On Borrowbox: If Walls Could Talk by Lucy Worsley
Published on 27th March 2020
Liz Buckley here reviews If Walls Could Talk; An Intimate History of the Home by Lucy Worsley, available as an eBook from Borrowbox. If on loan, you can reserve a copy.
I read this book at the start of the Corona virus pandemic in Ireland. I was really fascinated to learn of the dire consequences that ignorance, myth and misinformation had on world health down through the ages. Poor sanitation in the home and at local level was behind several pandemics throughout history and the spread of germs from person to person or animal to person is an ongoing battle and often misunderstood.
If Walls Could Talk; An Intimate History of the Home by Lucy Worsley reflects how the basic practices of hygiene good or bad have always meant life or death for the individual. The saddest place and most rife of germs and disease was at local level and the author’s portrayal of the birthing bed proves the risky business of childbirth and accounts for the outrageous death rate of mother and child over time.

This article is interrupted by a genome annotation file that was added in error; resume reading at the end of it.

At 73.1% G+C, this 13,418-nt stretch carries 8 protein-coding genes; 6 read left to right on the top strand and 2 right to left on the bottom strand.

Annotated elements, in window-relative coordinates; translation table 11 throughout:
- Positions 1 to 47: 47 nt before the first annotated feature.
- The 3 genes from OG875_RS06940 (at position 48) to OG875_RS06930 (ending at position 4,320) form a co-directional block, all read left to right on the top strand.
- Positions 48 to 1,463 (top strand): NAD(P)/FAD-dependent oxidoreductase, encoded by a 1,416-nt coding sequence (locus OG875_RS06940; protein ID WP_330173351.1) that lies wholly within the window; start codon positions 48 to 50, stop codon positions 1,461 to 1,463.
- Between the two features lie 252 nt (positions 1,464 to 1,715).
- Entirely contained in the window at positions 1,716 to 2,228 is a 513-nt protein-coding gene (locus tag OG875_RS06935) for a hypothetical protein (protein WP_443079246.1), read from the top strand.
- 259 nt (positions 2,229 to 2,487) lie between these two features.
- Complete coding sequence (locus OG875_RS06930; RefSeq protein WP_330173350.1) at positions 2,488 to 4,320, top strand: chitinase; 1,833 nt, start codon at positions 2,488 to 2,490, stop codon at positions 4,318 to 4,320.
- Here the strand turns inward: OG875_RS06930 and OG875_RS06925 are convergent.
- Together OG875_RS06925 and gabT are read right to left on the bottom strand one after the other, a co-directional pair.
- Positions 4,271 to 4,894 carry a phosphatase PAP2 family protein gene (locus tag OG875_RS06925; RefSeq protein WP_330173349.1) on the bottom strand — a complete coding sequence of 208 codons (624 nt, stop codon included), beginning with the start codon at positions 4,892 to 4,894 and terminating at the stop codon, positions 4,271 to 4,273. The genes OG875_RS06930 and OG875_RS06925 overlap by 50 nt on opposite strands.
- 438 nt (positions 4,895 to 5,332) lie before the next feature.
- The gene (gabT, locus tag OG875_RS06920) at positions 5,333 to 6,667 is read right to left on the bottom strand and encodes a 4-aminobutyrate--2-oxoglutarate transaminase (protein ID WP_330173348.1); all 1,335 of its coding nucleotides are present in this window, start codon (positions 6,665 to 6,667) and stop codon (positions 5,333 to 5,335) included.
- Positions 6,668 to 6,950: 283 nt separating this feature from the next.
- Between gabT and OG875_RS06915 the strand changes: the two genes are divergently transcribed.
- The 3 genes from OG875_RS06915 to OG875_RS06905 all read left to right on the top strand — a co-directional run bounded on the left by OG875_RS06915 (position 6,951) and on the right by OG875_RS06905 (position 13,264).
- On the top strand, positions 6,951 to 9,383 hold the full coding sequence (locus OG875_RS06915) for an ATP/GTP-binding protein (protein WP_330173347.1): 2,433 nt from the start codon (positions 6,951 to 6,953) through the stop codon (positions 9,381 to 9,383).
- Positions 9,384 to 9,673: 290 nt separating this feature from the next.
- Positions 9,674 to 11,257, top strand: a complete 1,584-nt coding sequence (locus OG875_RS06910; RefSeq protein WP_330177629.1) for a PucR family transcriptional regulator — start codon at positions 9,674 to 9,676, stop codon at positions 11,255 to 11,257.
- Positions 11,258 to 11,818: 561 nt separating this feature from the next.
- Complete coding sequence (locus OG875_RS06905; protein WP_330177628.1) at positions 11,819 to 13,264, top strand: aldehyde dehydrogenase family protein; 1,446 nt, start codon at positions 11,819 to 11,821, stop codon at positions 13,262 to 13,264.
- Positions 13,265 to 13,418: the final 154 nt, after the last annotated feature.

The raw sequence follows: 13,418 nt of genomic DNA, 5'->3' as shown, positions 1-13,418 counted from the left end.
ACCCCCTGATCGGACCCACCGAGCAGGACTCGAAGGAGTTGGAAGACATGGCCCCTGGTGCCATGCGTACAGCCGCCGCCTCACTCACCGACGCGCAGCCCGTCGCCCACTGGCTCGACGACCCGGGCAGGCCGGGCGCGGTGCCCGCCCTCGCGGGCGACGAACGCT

The author demonstrates the dark subject of infection and disease very well throughout her book. Worsley is an outstanding historian with an eye for detail and a gifted storyteller who can draw the reader in. The book is colourful with many excellent illustrations and her wry sense of humour make what is essentially a history lesson, uniquely entertaining.
Some may think the subject matter “heavy duty” but the book is successful in that it manages to prevail as a light-hearted and humorous look at the history of the home, comparing Tudor, Georgian, Victorian, and homes of the present day. She captivates life from both ends of the spectrum describing the homes of the rich and the lives of the people who worked in them. She explores societal changes in behaviour through the prism view of a functioning household and she often chooses the Big House to begin with, and then introduces the reader to the lives of the servants.
The history of the bedroom and bathroom or privy is explored with hilarious revelations as lots of people pass through for all kind of reasons other than sleep, sex or simply to do one’s business and compares public forwardness to today’s great and urgent call for privacy. Toilets and toilet roll, nickers and drawers, house fashions and utensils are examined to give the reader a real feel of the era and you can share some of the bygone practices with younger members of your family who will be astounded and unbelieving. I thoroughly enjoyed this book and if you have seen the BBC series of the same title you will hear the quirky voice of the author as you read and appreciate her wry yet factual account of how we lived in times gone by.